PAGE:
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Colorado says no to Covenant

Colorado says no to Covenant

Following is the response by the Diocese of Colorado General Convention Deputation to the Executive Council’s invitation to study, pray and discuss with the proposed Anglican Covenant. They conclude:

Based on our engagement with the text and with each other, our deputation (with one exception) has concluded that adoption of the proposed covenant would not strengthen our relationships within the Anglican Communion or foster our witness to God’s transforming love in the world. We, therefore, recommend to Executive Council that The Episcopal Church encourage members of the Anglican Communion to persevere in strengthening relationships through ongoing conversation and living into those covenants that already bind us in missio dei – the Baptismal Covenant, the Five Marks of Mission and the Millennium Development Goals – while refraining from adoption of the final draft of the proposed Anglican Covenant.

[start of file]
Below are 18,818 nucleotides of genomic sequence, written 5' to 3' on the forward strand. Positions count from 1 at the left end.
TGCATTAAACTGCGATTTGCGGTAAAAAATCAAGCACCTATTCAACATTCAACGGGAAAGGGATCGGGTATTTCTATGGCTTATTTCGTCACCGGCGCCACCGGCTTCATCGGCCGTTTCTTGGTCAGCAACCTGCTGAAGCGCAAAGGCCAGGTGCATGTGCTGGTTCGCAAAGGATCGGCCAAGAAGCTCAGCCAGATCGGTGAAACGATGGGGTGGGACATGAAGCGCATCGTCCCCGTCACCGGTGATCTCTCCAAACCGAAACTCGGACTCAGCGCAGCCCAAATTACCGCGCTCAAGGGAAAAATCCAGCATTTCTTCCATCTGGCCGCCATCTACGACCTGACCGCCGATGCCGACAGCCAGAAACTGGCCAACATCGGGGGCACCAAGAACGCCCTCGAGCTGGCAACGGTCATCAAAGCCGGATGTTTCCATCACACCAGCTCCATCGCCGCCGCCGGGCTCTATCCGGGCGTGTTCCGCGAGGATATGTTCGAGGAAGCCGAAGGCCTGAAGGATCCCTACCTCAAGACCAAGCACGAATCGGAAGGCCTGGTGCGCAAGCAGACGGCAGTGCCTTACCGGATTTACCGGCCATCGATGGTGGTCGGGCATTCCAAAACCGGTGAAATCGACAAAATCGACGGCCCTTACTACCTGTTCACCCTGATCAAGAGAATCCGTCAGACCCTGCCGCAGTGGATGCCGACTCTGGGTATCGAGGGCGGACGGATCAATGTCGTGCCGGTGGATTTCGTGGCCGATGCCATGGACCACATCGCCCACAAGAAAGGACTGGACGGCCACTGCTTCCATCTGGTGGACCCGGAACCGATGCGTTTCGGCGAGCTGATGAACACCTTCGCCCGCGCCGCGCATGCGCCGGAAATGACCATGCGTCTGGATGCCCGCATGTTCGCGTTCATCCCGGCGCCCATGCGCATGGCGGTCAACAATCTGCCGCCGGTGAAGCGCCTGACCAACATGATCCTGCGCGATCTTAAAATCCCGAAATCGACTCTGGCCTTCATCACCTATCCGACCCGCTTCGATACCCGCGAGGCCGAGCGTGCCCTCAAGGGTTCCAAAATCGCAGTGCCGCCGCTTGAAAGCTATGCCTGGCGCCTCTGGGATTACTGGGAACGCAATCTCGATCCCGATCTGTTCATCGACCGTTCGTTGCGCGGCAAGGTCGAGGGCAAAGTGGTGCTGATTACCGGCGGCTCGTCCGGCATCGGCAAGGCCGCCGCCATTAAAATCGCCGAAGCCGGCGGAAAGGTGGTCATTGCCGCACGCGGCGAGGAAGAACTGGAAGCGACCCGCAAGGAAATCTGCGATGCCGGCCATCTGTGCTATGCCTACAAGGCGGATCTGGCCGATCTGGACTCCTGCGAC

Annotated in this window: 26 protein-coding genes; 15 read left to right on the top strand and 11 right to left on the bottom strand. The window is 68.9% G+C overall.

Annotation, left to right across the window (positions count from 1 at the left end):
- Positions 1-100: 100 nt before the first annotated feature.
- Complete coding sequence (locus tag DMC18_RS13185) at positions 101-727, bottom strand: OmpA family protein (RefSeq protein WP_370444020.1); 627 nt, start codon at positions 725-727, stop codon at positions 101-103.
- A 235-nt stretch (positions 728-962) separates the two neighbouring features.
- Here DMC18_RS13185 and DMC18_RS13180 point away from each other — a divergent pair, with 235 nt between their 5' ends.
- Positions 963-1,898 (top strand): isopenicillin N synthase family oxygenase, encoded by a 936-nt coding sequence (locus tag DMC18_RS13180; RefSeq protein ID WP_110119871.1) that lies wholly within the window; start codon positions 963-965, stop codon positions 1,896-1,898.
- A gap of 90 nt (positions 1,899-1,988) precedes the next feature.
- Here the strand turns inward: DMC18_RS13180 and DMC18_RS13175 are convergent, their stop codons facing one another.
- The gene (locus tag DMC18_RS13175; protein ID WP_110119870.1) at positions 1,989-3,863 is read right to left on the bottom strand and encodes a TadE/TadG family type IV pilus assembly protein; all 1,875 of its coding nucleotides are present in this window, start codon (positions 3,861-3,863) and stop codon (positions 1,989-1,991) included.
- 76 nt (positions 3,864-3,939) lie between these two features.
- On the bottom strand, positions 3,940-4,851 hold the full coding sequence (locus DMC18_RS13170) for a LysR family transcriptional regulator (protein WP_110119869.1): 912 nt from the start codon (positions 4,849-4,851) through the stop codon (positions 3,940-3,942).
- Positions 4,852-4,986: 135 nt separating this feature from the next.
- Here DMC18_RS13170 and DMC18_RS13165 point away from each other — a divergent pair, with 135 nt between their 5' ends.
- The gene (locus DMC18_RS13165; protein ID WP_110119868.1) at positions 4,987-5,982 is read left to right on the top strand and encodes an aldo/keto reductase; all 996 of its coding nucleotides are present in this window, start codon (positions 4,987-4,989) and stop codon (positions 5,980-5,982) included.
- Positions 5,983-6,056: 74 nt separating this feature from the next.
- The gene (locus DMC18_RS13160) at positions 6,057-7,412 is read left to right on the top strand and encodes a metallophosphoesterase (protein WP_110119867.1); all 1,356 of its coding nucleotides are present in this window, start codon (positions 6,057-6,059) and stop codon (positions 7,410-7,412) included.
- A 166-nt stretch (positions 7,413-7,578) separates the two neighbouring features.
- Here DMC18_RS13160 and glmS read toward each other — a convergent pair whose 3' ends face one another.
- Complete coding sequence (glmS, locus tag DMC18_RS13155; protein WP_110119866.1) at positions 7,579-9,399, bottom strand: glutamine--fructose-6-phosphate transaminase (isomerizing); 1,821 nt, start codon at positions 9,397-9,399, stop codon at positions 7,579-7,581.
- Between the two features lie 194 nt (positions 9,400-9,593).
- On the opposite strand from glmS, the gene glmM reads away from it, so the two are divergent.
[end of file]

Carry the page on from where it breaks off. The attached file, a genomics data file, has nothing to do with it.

The complete response below:

Members of the Diocese of Colorado’s General Convention Deputation have accepted and faithfully engaged Executive Council’s invitation to study, pray and discuss with members of our diocese the proposed Anglican Covenant. In addition to our own conversations as a deputation, we listened to others in congregations and in other

contexts throughout the diocese, and these conversations also inform our understanding of the proposed covenant and this response. Our fellowship with each other and our desire to be in relationship with sisters and brothers in Christ in other parts of the Anglican Communion have been strengthened by our study and discussions. We give thanks for the collaborative work of the committees and writing teams who have created the successive drafts of the proposed Anglican

Covenant.

Based on our engagement with the text and with each other, our deputation (with one exception) has concluded that adoption of the proposed covenant would not strengthen our relationships within the Anglican Communion or foster our witness to God’s transforming love in the world. We, therefore, recommend to Executive Council that The Episcopal Church encourage members of the Anglican Communion to persevere in strengthening relationships through ongoing conversation and living into those covenants that already bind us in missio dei – the Baptismal Covenant, the Five Marks of Mission and the Millennium Development Goals – while refraining from adoption of the final draft of the proposed Anglican Covenant.

Our concerns with the final draft of the proposed Anglican Covenant include the following: